If your symptoms of systemic lupus erythematosus (SLE) are mild or well-controlled, you may findit barely affects your day-to-day life and you don't have any complications.

However, for some people, SLE can be a more serious conditionthat can cause life-threatening complications. Some ofthesecomplications are outlined below.

Kidney problems

Aroundone in every three people with SLEdevelops a potentially serious kidney disease called lupus nephritis, caused by prolonged inflammation of the kidneys.

Lupus nephritis tends to develop relatively early in the course of SLE, usually within five years of diagnosis.

Symptoms of lupus nephritis can include:

  • swelling of your feet ( Angioedema )
  • headaches
  • dizziness
  • blood in your urine
  • a frequent need to urinate

Lupus nephritis can also cause high blood pressure (hypertension). If left untreated, it can put you at risk of developing life-threatening problems such as a heart attack or stroke .

In many cases, lupus nephritis doesn't cause any noticeable symptoms. However, this doesn't mean the condition isn't dangerous, as the kidneys could still be being damaged.

If you have SLE, it's likely you'll need to have regular blood tests so the condition of your kidneys can be carefully monitored. If you develop lupus nephritis, it can usually be successfully controlled using immunosuppressants.

In a small number of cases, the kidney damage can become severe enough to require treatment with dialysis (where a machine is used toreplicate many of the kidneys' functions) or a kidney transplant .

Cardiovascular disease

Cardiovascular disease (CVD) is a general term for any type of health condition that affects the heart and arteries. It's often associated with blood clots and atherosclerosis (hardening and narrowing of the arteries).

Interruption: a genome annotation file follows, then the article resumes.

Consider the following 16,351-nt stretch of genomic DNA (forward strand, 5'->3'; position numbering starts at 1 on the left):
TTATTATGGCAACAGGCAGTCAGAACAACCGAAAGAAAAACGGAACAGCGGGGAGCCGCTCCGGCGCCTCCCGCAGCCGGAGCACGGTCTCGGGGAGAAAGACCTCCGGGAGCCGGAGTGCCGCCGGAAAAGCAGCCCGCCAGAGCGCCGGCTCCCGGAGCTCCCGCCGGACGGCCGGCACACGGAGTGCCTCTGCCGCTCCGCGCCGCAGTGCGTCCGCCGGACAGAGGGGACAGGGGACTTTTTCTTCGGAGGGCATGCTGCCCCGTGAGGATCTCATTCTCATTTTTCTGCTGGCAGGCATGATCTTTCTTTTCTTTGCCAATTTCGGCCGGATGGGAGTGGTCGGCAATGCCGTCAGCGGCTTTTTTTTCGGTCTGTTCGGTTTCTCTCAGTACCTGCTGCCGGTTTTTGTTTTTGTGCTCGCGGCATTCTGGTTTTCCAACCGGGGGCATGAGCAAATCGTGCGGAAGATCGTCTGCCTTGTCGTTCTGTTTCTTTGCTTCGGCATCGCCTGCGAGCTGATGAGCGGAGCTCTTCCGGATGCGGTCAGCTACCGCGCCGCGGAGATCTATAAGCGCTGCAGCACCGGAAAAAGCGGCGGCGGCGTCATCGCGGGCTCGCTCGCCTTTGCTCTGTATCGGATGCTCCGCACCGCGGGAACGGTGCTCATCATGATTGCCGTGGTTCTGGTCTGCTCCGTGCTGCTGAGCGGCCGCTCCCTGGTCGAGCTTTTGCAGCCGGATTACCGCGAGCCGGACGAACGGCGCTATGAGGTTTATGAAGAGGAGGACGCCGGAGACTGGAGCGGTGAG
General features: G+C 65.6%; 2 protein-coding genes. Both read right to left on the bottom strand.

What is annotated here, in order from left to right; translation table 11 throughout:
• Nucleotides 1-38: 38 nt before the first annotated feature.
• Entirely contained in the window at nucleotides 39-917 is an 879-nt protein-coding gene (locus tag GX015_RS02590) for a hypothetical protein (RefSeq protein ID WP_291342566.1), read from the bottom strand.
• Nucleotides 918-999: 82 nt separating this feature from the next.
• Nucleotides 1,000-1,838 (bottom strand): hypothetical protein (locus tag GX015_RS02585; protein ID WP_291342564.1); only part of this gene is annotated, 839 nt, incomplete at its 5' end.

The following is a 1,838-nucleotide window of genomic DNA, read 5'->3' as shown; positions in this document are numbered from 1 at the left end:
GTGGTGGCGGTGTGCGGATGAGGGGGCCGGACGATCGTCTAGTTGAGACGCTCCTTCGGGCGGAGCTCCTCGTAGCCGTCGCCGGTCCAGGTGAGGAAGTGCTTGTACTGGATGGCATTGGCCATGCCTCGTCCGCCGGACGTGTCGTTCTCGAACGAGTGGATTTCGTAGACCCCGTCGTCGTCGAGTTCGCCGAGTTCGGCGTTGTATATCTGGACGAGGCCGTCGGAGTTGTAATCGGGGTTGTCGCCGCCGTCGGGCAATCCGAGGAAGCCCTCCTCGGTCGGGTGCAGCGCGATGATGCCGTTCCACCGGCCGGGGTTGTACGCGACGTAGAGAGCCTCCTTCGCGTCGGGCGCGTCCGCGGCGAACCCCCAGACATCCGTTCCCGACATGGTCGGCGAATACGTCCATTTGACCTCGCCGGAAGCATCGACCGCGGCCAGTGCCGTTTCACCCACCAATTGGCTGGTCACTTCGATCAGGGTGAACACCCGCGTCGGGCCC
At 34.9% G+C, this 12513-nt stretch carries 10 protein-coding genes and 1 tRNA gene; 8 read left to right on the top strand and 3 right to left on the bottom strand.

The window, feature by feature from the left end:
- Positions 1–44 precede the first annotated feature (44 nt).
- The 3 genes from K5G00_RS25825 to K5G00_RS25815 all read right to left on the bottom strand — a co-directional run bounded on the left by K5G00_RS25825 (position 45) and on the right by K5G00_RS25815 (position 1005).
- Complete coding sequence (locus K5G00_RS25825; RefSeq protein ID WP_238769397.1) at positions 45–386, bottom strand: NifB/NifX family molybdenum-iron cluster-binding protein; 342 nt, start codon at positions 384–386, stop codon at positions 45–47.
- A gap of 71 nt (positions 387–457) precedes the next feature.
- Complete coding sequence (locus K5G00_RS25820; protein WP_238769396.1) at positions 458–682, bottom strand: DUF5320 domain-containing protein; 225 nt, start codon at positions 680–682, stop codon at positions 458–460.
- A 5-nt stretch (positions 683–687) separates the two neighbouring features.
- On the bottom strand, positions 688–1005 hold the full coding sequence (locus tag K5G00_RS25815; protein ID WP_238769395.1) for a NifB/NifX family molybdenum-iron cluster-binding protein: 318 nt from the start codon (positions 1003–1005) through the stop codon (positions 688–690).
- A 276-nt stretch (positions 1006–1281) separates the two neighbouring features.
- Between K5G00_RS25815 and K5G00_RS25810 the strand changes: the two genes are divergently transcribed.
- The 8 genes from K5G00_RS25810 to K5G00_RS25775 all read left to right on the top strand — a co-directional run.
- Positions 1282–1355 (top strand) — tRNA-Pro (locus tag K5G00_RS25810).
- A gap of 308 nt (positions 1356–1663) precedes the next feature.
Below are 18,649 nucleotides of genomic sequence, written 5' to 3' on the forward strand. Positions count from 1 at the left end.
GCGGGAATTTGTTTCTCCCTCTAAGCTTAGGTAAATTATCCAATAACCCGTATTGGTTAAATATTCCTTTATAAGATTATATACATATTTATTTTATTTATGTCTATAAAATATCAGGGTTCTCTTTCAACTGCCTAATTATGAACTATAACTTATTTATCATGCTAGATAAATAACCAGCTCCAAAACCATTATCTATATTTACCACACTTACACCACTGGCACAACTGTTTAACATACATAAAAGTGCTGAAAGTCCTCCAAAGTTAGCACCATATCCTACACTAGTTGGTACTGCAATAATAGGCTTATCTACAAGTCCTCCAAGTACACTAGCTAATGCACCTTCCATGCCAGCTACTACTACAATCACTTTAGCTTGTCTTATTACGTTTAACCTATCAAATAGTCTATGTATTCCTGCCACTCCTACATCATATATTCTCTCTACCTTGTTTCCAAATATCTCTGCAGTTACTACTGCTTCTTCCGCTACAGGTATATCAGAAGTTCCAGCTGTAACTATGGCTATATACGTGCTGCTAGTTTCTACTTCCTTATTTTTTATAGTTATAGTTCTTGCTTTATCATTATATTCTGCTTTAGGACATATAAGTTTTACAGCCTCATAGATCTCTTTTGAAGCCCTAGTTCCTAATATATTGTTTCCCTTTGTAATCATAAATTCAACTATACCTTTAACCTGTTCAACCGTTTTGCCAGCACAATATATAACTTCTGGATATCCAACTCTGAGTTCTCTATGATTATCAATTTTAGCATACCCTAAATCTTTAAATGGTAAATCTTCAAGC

Examples of CVD include:

  • coronary heart disease
  • angina (chest pain caused by the heartnot receiving enough blood)
  • heart attack
  • stroke

People with SLE are more likely to develop CVDthan the general population, because SLE can cause your heart and arteries to become inflamed and damaged.

If you have SLE, you can reduce your risk of CVD by making healthy lifestyle changes, such as:

  • stopping smoking if you smoke
  • eating a healthy, balanced diet low in saturated fat, sugar and salt, and containing at least five portions of fruit and vegetables a day
  • maintaining a healthy weight
  • exercising regularly at least150 minutes (two-and-a-half hours) a week of exercise strenuous enough to leave you slightly out of breath is recommended
  • cutting down on your alcohol consumption

This is known as neonatal lupus syndrome.

If you have SLE and are thinking of having a baby, it's best to plan this carefully with your doctors if possible.

The risk of complications is higher if you become pregnant during periods where your symptoms are particularly severe. You'll usually be advised to try to avoid getting pregnant until your symptoms are better controlled.

If you do become pregnant, you'll need to be monitored closely by your specialist andby an obstetrician, so they can check for any problems.

Content supplied by the NHS Website

Medically Reviewed by a doctor on 28 Sep 2016